I have written about 100 articles on tax incentives, all of them critical. I don’t blame the “greedy” corporations. State and local taxes are a relatively small part of the cost of doing business. Corporations are handed opportunities to minimize their tax burdens — legally. And rationally, they take advantage of those opportunities. The biggest factors in deciding where to invest are labor costs and broad access to markets. If we ended all tax incentives tomorrow, there would be virtually no effect on the economy. Corporations would still be investing where they are investing.

It’s politicians responding to the incentives. Those of us who want better tax policy, broad tax bases, and low rates for all don’t show up at the legislator’s golf fund raisers. Those looking for a special deal for their company or their industry have low handicaps for a reason.

 

TaxProf, The IRS Scandal, Day 700. 700 days, no scandal here, move along.

 

Bloomberg, An Emotional Audit: IRS Workers Are Miserable and Overwhelmed. A visit to one of the few places where they still offer on-site service. (Via the TaxProf)

 

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History alert. General Lee surrended to General Grant 150 years ago today at Appomatox Court House, Virginia. Fellow tax blogger Peter Reilly is there, and I am insanely jealous.  I am contenting myself by re-reading Lee’s Last Retreatthe best book I’ve seen about the last frantic days of the Army of Northern Virginia. It makes you feel like you are there with the crumbling confederate army as it tried to escape after shattering defeats around Richmond. It also punctures a lot of romantic myths around those events.

After tax season, I will be happy to bore you with my thoughts on why Grant is grievously underrated for his Civil War achievements, and why he is also an underappreciated president. Next week.

 

News from the Profession: CPA Firm Managing Partner Charged in Embezzlement Scheme (Accounting Today):

Patrick H. Oki, managing partner at the Honolulu-based firm was charged Monday with theft in the first degree, money laundering, use of a computer in the commission of a separate crime, and forgery in the second degree, according to the office of Prosecuting Attorney Keith M. Kaneshiro.

Mr. Oki is reported to be both a CPA and a Certified Fraud Examiner. I can only imagine the awkwardness at the next partner meeting.

 

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Tax Roundup, 4/8/15: It’s all due a week from today. The case for extensions.

Wednesday, April 8th, 2015 by Joe Kristan


4868 bigThe tax deadline is a week from today. An extension might be a great idea. 
It’s all real at your local tax pro’s office. Late nights, new information, complex returns, tight deadlines — all ingredients for something to go wrong. Is it really a good idea for you to want your tax filing to come out of that?

You tax return isn’t a trivial item. That’s why you are paying for it, or why you are spending hours slaving over it. The consequences of a seemingly minor mistake can be shockingly expensive. You own 10% of a Canadian partnership with some fishing buddies and you didn’t report it on the right form? That’s a $10,000 penalty for you!

That’s why it’s unwise to try to rush it through at the deadline, when you can easily get an extension and have it prepared by somebody who has had some sleep and nutrition.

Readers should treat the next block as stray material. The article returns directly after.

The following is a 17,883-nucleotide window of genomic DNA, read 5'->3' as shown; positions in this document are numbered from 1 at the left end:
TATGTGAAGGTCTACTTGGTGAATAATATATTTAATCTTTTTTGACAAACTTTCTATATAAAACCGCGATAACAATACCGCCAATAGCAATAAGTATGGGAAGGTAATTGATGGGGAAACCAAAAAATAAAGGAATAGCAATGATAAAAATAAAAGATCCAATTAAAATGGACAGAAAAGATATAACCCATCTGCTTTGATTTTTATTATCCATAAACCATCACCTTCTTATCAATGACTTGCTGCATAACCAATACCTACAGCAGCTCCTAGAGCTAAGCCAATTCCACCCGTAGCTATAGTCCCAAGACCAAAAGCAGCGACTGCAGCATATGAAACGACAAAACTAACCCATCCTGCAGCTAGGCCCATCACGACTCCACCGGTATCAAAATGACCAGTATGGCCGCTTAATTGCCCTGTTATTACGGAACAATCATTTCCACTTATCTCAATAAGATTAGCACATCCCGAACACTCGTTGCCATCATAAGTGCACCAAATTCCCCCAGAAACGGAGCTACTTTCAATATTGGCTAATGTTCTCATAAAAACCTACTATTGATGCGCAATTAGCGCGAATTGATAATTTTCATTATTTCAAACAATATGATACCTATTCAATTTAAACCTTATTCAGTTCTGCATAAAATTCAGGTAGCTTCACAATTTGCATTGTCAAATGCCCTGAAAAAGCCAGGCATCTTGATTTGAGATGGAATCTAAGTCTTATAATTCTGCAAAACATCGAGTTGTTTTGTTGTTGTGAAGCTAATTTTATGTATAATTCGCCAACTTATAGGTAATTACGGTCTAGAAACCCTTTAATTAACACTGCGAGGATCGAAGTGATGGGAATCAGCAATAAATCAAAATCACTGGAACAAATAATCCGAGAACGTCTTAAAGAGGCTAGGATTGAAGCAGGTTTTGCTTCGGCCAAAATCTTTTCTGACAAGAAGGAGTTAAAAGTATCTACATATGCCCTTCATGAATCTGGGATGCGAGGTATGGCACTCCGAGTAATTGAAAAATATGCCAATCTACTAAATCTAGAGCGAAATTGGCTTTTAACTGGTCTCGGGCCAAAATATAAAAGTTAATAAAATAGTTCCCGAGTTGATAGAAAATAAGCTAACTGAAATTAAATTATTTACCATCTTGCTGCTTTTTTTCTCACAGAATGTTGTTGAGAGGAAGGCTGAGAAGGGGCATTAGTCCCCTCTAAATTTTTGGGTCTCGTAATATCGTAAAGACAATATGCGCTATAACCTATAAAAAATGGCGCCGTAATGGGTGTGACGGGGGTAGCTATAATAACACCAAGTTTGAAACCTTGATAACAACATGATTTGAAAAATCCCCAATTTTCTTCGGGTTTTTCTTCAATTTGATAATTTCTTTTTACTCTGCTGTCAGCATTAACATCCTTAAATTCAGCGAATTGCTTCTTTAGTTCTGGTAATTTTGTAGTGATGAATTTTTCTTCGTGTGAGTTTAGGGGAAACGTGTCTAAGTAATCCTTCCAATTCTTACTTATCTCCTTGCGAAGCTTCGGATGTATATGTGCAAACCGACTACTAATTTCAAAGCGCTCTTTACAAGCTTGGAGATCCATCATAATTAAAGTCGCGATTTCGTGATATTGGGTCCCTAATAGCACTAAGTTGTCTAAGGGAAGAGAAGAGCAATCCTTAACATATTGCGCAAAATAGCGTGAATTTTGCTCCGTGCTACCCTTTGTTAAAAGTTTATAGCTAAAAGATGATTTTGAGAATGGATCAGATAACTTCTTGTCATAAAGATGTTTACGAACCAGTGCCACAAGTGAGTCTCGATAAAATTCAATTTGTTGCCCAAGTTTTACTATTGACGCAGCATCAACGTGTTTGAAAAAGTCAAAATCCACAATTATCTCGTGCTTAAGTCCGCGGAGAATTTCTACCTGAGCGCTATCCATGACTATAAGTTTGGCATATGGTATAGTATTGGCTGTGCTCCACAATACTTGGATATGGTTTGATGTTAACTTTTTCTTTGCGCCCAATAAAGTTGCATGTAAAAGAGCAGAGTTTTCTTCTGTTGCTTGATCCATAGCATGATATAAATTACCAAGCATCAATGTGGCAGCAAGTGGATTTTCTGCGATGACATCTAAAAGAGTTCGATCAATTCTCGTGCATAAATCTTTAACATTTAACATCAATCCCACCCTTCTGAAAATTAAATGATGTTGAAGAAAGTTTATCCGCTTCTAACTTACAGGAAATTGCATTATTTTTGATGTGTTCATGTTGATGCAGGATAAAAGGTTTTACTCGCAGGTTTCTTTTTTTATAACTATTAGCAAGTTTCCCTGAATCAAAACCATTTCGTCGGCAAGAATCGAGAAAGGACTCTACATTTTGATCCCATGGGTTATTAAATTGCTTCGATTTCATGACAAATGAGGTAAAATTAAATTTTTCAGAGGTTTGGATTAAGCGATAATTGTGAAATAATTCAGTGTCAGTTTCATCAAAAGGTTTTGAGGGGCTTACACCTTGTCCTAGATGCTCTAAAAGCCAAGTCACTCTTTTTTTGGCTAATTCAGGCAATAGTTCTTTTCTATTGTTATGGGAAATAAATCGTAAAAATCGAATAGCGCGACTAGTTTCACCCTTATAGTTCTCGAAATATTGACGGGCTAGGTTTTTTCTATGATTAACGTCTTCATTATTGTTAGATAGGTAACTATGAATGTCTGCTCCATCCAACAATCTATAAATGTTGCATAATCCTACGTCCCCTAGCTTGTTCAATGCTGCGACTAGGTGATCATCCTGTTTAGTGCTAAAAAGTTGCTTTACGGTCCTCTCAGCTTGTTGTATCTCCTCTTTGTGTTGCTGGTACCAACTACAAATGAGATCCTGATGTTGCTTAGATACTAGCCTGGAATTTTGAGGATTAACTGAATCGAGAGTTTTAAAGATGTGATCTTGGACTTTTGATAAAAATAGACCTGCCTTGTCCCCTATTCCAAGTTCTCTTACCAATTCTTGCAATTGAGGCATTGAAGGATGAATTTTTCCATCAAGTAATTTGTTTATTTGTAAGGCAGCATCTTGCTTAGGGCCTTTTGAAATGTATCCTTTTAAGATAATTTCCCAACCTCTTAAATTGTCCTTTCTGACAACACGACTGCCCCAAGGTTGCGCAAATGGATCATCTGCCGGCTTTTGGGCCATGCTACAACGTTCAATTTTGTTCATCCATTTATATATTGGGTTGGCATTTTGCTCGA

Here are things I hear from people who don’t want to be extended:

This means I will get audited! No it doesn’t. I have seen zero evidence that extending a return increases the risk of audit. I have filed my own 1040 on extension every year since at least 1990, and have yet to be audited (*knocks wood*). A return with a mistake, on the other hand, definitely increases your risk of audit.

But this means they get an extra six months to look at my return! Yes it does. That doesn’t mean much. While I’m sure it’s happened, I have yet to see a case where a taxpayer had to pay an amount on audit on an extended return that wouldn’t have been caught had the return not been exended in 30 years of tax practice. I have seen cases where we were able to get refunds because we found an error on the return three years after the original due date, but before the extended filing date. It can work both ways.

I always file on time! Extended returns are still filed on time. It’s just a different time. This is usually more an assertion of the individual’s self-importance. It really means “you should drop everything else you are doing and finish my return.” It asserts ego over wisdom and practicality.

Now, the positive things about extending:

It gives you more time to make certain tax return elections. Automatic accounting method changes can be filed with extended returns. For many taxpayers, especially those with real estate investments on their 1040, an extension may give your preparer extra time to find new deductions that are “biblical” in scale under the new “repair” regulations. These aren’t available on amended returns.

It may give you more time to fund deductions. If you have a Keogh or SEP retirement plan, extending your 1040 gives you until October 15 to fund your 2014 deductible retirement plan contributions. Remember, though, that some deductions still have to be funded by April 15 even on extended returns, including IRA and HSA contributions.

20150326-3It may give you more time to find deductions. More than one taxpayer has found a charitable contribution receipt or tax payment that they missed when they sent their pre-extension information in.